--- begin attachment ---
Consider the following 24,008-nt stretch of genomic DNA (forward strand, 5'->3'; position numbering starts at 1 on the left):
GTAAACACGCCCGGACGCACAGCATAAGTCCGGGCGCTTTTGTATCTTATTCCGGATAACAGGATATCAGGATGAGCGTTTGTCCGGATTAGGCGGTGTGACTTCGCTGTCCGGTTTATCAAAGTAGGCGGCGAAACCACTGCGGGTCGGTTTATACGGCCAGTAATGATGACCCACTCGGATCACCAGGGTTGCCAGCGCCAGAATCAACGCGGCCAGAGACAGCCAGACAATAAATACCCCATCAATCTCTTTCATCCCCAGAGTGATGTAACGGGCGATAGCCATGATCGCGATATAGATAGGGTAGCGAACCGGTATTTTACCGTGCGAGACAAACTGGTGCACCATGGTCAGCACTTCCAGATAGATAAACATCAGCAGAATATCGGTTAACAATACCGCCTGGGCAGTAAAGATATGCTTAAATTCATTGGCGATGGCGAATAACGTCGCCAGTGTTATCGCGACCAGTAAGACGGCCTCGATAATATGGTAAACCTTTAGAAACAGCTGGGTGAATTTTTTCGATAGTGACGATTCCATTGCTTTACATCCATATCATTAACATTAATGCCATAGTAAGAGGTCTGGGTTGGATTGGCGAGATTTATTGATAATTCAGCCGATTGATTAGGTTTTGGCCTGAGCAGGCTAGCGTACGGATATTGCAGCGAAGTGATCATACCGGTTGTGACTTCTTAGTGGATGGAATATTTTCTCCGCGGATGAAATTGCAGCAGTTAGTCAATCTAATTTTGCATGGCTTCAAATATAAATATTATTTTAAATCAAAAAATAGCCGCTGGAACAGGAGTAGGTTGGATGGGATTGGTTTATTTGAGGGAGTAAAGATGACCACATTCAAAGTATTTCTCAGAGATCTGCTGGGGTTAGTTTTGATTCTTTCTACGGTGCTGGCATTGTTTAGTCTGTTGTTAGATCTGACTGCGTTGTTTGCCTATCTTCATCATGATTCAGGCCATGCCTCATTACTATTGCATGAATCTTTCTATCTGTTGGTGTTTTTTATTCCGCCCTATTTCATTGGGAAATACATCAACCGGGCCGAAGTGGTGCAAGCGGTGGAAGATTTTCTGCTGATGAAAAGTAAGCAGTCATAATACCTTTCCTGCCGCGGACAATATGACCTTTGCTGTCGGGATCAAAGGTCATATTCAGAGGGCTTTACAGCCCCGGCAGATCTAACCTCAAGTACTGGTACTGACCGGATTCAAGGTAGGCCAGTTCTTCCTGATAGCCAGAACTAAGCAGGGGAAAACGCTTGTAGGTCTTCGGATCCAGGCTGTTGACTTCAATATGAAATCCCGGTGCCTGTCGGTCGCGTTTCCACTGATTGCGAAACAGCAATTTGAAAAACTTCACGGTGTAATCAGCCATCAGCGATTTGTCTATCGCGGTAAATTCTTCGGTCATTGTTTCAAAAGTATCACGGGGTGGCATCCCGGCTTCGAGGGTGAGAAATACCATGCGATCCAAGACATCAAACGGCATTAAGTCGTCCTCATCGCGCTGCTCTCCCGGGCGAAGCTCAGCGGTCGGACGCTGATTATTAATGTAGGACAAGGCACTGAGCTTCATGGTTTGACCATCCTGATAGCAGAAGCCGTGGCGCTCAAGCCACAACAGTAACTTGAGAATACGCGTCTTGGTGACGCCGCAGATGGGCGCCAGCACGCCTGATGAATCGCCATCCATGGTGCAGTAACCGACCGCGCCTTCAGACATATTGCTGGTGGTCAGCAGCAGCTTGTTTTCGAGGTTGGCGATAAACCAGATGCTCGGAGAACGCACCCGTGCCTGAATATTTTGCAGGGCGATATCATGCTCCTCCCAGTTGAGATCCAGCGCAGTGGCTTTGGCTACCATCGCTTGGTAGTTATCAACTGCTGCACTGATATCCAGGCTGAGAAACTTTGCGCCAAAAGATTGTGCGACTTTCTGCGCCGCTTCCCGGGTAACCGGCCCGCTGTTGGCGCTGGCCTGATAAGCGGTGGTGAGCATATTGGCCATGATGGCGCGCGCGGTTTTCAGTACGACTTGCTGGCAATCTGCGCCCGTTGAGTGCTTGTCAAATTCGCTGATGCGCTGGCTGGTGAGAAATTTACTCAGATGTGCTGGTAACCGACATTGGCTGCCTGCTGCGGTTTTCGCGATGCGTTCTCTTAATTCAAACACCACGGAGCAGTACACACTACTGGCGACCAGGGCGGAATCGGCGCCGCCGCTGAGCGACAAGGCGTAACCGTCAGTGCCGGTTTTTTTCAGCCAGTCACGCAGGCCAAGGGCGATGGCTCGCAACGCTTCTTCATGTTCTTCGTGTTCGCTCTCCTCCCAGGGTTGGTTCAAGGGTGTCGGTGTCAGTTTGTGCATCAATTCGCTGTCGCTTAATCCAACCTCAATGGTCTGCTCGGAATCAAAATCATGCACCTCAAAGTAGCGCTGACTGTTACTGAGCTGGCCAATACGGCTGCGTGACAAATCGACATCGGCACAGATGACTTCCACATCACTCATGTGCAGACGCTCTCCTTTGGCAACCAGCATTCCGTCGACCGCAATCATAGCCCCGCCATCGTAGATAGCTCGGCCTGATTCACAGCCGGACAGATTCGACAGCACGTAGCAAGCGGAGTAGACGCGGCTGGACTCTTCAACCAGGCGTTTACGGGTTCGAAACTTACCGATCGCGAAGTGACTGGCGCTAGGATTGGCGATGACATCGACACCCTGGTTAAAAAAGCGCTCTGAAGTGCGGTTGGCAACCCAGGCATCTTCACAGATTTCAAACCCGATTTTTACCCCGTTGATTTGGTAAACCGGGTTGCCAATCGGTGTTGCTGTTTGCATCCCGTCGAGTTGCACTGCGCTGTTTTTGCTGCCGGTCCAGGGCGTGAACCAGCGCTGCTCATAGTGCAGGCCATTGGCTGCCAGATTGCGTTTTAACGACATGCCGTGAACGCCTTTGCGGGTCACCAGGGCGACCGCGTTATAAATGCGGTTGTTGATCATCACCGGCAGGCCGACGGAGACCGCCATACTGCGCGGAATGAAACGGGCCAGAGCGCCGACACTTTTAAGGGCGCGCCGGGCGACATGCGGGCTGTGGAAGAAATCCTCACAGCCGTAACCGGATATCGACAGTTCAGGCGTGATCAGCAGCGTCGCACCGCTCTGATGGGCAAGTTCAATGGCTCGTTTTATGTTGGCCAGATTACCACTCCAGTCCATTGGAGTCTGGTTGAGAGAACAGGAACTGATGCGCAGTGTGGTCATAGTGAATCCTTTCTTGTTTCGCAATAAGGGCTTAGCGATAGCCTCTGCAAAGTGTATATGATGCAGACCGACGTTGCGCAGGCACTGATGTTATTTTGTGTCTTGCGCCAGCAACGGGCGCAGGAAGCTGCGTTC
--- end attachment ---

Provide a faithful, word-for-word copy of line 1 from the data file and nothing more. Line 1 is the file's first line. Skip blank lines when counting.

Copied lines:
Consider the following 24,008-nt stretch of genomic DNA (forward strand, 5'->3'; position numbering starts at 1 on the left):